Getting Started with Tags
Tags are a way of adding dimensions to observability data (e.g. metrics), so they can be filtered, aggregated, grouped, and compared in Sematext Cloud. Using tags enables you to observe and aggregate performance across a number of hosts and narrow the set further based on specific elements.
Tagging binds different data types in Sematext Cloud, allowing for correlation, data pivoting, and creating actionable metrics and logs. This is accomplished with reserved tags that you can find in our Common Schema. Here are some examples:
|Correlation and filtering by hostname across all logs
|Correlation and filtering by source across all logs, this could be a file name or even a full path to a filename, or the name of the application or process
|Correlation and filtering by the log level, such as error or info, across all logs
|Segregation, aggregation and filtering of metrics, processes, and inventories across hosts
|Segregation, aggregation and filtering of metrics, processes, and inventories based on the services and where the data is coming from
|Segregation, aggregation and filtering of processes
|Segregation, aggregation and filtering of container metrics
|Segregation, aggregation and filtering of kubernetes metrics
Why Tags matter¶
Today's infrastructure is dynamic. For example, containers, cloud instances, or Kubernetes pods are not static. They come and go. They get moved from one host to another. It is thus much more useful to look at observability data (e.g. CPU usage) for a collection of hosts, containers, pods, or services that are all tagged with a common tag or set of tags than it would be to look at the CPU usage while filtering or grouping data based on specific host names. What happens when you deploy an additional host that runs the service you are monitoring? Any filters or grouping that is referencing specific hosts would miss this new host. But if your filters and groupings use tags, then as long as you tag the new host correctly, it will automatically be included in your charts, dashboards, alert rules, etc.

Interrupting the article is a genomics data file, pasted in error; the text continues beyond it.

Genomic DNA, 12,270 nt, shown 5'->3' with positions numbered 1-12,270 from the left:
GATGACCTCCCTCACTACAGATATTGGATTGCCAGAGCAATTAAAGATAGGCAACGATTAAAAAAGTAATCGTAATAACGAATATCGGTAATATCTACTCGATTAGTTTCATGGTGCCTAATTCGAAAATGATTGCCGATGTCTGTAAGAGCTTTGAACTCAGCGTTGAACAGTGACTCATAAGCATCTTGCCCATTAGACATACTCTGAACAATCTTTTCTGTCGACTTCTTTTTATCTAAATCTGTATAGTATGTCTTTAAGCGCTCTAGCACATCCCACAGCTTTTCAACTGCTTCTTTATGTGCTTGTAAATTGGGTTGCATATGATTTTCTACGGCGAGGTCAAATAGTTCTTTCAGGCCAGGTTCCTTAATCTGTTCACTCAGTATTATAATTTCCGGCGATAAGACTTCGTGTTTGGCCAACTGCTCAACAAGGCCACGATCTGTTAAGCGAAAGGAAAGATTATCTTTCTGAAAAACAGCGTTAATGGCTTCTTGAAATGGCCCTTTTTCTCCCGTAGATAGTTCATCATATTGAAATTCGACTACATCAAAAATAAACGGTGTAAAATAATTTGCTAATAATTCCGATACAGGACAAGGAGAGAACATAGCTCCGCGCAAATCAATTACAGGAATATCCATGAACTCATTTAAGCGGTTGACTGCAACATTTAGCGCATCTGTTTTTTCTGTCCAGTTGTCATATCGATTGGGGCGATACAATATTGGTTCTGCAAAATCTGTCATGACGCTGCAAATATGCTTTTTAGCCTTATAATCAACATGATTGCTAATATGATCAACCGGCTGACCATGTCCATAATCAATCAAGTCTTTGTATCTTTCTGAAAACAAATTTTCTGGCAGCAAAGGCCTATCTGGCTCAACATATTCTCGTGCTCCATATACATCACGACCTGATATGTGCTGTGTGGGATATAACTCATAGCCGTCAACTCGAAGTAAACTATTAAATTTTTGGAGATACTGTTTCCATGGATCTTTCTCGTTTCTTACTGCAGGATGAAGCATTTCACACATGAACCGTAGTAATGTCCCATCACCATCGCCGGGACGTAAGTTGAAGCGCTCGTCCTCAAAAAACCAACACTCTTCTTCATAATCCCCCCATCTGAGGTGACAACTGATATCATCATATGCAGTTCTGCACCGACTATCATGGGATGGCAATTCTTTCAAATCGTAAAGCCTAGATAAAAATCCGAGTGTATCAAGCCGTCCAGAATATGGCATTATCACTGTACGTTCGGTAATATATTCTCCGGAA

For example, tags like
env:prod can be configured on all production servers and
env:dev on all development servers.
Containers, Kubernetes clusters and cloud environments regularly start, stop, and move containers and pods, so it is critical to tag them in order to be able to group and filter their data regardless which host they are currently running on.
Benefits of using Tags¶
Tags provide a flexible way to organize logs and metrics into logical groups. This can be especially useful when dealing with large amounts of data, as it can help users to quickly and easily find the information they need. For example, a tag could be used to group logs from different components of an application or to group metrics by geographic region.
Tags allow users to filter data based on specific criteria. For example, users can filter logs or metrics by tag to quickly see all the data associated with a particular component or service. This makes it easier to find and troubleshoot issues. Filtering by tag is also useful when creating alerts, as users can set up alert rules based on specific tags.